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(5 out of 5 stars) by Matthew Pursley

I first read The House of Diamond...oh, at least four or five years ago. I reread it last week, to refresh my memory before reading the second volume of the series. It hasn't suffered any with the passage of time, and is an absolutely delightful story. The talents for storytelling, wry humor, intriguing plot-lines, and vivid characterization Ms. Vernon shows in her art and comics shine through just as well in her first novel. I don't have a whole lot to add to the synopsis and teaser in the product description, besides saying that it's entirely accurate when describing the appealing qualities of the book.

Oh, who am I kidding? I'm going to give my two cents, even if I do end up repeating some of what's said there. Most of the time I pick out something in an author's style that sticks out as being my favorite part of his/her style, but that's very difficult here. The characters are vivid and likeable, which is a must for me to enjoy a book, but Ms. Vernon's work is well balanced to the point that the other facets of the novel rank right up there. The setting is familiar enough that my imagination slipped easily into it as I read, but with enough of its own development and distinctive twists to make it interesting and distinctive. Likewise, the balance of exposition and action is good, and the pacing is very tight Even though the novel isn't unusually long, a great deal happens within the pages and there are few or no loose plot threads. It's a fair bet that if attention is drawn to something, it's going to come in handy or be referred back to later. One of the things that constantly gets me grinning is the sly sense of humor that runs through the work, and especially the characters.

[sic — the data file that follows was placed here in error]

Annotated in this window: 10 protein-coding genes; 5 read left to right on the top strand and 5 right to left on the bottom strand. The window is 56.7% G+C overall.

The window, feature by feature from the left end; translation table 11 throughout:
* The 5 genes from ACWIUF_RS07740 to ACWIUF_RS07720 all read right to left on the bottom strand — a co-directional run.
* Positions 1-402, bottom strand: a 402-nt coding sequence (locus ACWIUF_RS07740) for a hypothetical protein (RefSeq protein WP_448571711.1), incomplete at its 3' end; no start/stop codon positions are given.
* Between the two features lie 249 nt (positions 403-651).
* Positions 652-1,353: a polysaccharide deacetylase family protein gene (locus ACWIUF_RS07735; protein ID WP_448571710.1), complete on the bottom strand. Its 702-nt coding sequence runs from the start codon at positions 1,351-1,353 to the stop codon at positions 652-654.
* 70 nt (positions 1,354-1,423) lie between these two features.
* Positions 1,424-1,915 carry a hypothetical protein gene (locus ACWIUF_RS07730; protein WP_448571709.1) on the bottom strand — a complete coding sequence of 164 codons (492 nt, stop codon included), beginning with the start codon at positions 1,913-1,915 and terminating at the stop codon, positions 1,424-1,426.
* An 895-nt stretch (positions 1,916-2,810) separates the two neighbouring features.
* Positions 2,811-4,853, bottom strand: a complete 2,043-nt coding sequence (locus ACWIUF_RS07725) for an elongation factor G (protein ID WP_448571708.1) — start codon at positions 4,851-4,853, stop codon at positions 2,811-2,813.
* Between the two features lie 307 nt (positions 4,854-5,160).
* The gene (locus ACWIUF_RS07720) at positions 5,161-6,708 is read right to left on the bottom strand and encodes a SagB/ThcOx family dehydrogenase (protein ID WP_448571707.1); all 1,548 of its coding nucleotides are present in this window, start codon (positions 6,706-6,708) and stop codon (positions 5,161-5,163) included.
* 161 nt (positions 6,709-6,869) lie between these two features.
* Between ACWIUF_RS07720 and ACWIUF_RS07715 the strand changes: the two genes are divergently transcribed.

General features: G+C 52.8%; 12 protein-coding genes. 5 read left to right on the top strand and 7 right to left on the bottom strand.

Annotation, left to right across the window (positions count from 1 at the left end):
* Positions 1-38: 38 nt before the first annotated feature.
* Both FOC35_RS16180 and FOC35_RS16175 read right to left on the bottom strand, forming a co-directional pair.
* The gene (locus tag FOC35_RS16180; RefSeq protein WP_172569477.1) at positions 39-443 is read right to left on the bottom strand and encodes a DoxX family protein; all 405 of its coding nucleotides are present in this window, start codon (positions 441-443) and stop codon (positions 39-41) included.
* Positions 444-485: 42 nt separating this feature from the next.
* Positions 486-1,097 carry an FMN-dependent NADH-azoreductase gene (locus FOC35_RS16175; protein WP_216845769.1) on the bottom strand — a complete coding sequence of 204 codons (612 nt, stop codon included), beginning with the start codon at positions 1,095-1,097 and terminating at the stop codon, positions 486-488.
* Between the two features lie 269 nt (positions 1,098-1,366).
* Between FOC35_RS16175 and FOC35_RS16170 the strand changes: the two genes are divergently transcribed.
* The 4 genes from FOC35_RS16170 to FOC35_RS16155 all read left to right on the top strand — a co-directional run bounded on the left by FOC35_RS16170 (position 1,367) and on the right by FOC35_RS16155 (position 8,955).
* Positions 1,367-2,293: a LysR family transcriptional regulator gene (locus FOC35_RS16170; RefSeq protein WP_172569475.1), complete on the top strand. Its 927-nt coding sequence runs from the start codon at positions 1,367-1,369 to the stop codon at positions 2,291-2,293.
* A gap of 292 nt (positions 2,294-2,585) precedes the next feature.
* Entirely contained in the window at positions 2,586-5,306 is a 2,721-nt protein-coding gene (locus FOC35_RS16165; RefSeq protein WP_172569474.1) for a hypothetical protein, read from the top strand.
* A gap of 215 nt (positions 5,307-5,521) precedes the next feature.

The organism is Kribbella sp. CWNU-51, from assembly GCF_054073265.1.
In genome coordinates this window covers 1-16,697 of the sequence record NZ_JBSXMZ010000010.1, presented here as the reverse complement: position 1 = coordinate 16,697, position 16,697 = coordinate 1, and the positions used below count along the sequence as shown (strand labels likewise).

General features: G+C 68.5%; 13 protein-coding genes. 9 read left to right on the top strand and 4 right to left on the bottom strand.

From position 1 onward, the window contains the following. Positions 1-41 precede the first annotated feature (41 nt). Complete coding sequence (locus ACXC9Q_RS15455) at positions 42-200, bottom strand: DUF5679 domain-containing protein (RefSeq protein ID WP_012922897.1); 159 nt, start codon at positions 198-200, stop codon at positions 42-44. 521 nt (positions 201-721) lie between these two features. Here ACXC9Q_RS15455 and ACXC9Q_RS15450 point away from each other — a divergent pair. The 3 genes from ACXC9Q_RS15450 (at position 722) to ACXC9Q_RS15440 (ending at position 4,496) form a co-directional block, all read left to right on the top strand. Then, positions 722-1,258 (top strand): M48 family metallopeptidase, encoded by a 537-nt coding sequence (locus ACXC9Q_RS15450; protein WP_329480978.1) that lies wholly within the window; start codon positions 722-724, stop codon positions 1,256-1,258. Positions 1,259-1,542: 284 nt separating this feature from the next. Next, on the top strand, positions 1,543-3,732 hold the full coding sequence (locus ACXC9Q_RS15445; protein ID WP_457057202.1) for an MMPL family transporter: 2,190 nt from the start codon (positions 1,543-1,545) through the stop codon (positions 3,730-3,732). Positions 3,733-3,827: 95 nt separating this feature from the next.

Ah, there it is! I think I just realized one of the major stand-out elements of Ms. Vernon's style: her protagonists (and some of the antagonists) act like one would expect of real, intelligent people in dangerous situations, keenly aware that life isn't as clear-cut or absolute as it is in the sagas, and that acting like a character from an epic tale tends to be highly impractical. The characters neatly manage to sidestep a lot of fantasy and literary stereotypes, or at least recognize them and joke about them when they realize they spot them. Not only does this provide plenty of opportunities for the characters to make fun of themselves and others, it makes the story as a whole feel more realistic. When we're talking about a world where elves, magic, and assorted nonhuman races are facts of life, that's saying something.
5 March, 2011

(4 out of 5 stars) by K.M. Hirosaki

If you know Ursula Vernon, it's likely via her webcomic "Digger". Seemingly not content to leave her talents to the realm of the visual arts, she has also evidently picked up the grueling hobby of novel-writing. For whatever reason, perhaps because of my own inability to draw worth a damn, I initially found myself surprised at the idea that an artist would take such a big stab at writing, but it turns out to be a pleasant surprise, because she's managed to write a very good book, here.